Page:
Adversaries often call lawyers because the US is a litigious nation. Allegedly, we gave up violence for law and order, including lawsuits. Also, lawsuits enforce Constitutional and legal rights, and clarify the law when legal questions arise. Walking away from certain disputes allows profligate legal non-compliance, and filing suit doesn’t mean that one wins, even when justified.

  7. Diane Dimond on October 2, 2017 at 7:41 am

    ABQ Journal Reader Lynne Murnane writes:

    I read your article about the conflicting rights of gays and conservative cake makers with interest. It does seem reasonable that the gay couple can find somewhere else to get a cake and the cake baker can be left alone.

    BUT — and you knew there would be a but, where does it end? People have all sorts of religious reasons for why they or don’t want to associate with certain people. There are folks who don’t want to serve people of color, folks who don’t believe in ‘mixed’ marriages, etc. And they all seem to have a religious basis for their views. This is not a common view, but there are folks around here (I’m in Oklahoma) who think Jews have horns. (They shave them down to appear more normal. I am not making this up). Please do not come back and argue that this is a harmless, personal view. There is no way that people who think like this are going to apply some fairness standard.

    There are plenty of people in state legislatures who are pushing legislation that would make it legal to refuse any services to gays: jobs, housing, and so on. How do we consider the religious rights of those lawmakers — and the people who support them — against people who are also citizens? C’mon, now, the cake baking thing is easy. What about the guy running for state office a few years ago who said he’d be fine with a law that allowed for stoning gays?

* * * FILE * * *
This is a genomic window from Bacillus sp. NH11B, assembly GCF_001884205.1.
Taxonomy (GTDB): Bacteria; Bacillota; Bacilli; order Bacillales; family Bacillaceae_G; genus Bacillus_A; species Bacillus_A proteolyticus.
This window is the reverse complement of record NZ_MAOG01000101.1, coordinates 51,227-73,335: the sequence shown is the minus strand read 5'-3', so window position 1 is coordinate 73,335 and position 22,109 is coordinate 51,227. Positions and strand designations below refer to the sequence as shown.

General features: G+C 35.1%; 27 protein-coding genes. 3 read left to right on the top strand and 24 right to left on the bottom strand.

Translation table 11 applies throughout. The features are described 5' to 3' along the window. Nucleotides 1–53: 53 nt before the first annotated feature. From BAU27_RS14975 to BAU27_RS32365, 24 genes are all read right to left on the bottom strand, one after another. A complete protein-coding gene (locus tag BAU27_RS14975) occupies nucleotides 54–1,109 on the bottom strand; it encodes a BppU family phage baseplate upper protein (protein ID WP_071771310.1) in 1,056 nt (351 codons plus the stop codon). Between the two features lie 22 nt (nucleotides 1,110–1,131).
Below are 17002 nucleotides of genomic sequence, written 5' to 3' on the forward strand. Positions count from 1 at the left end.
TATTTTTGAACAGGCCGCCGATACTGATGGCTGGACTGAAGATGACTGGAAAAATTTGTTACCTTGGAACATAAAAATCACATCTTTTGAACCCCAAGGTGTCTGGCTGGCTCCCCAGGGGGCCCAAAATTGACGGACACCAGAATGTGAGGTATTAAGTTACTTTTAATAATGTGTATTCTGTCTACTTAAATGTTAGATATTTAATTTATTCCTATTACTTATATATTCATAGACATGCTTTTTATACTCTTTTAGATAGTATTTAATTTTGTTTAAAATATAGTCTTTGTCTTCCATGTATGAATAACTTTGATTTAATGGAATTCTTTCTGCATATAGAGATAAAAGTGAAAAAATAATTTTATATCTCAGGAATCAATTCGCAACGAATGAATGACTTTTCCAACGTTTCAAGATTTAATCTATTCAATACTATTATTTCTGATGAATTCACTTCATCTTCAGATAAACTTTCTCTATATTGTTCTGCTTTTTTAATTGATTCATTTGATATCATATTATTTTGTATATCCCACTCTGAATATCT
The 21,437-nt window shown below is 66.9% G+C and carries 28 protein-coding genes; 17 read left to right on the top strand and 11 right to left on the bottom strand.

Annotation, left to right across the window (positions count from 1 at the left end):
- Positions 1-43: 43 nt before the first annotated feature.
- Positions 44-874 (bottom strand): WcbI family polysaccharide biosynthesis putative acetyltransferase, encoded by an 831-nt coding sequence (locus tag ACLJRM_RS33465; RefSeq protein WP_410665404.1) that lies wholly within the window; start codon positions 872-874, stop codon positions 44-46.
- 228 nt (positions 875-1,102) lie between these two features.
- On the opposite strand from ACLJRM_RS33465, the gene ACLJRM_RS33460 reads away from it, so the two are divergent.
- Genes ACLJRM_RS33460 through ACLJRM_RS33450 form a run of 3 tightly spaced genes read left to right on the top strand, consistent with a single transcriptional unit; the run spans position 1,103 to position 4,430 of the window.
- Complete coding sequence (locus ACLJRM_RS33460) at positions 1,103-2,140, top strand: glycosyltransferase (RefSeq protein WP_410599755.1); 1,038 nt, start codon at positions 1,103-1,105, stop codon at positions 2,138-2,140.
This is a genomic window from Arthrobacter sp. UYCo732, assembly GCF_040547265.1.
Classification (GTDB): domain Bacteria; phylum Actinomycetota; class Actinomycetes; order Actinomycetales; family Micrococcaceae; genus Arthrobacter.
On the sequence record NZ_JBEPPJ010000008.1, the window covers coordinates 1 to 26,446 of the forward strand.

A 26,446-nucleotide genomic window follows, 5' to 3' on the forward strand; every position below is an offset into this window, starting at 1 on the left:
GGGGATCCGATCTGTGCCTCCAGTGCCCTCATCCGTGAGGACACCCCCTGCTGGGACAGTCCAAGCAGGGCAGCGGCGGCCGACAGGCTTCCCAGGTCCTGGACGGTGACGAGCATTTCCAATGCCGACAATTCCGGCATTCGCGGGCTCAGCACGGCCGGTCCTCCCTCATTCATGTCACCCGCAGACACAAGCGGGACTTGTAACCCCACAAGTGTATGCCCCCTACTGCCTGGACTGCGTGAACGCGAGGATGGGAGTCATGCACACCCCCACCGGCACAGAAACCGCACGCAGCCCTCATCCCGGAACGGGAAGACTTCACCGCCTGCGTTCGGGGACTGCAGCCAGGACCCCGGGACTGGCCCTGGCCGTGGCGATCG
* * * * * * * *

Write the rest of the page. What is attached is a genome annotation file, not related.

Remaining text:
Now, of course he didn’t also call for stoning adulterers, because that would be a lot of folks, but no one stood up and said, “Ok, you are completely over the line here.” Apparently it is not possible to say something that is considered a threat to people if you are religious. And how about Judge Roy Moore? He doesn’t believe that the First Amendment applies to Muslims or atheists; he has a religious basis for his views, and they are likely to be amplified if he joins the Senate.

    So cakes, not the end of the world, but what they open is not nearly so easy to tease out. I am, frankly, disgusted at the idea that anything straight people do falls under “Oh, we’re all sinners,” and anything gays do is a nuclear-level threat. I’ll tell you what that cake maker doesn’t do: vet any of the straight couple who come in.


    Lynne Murnane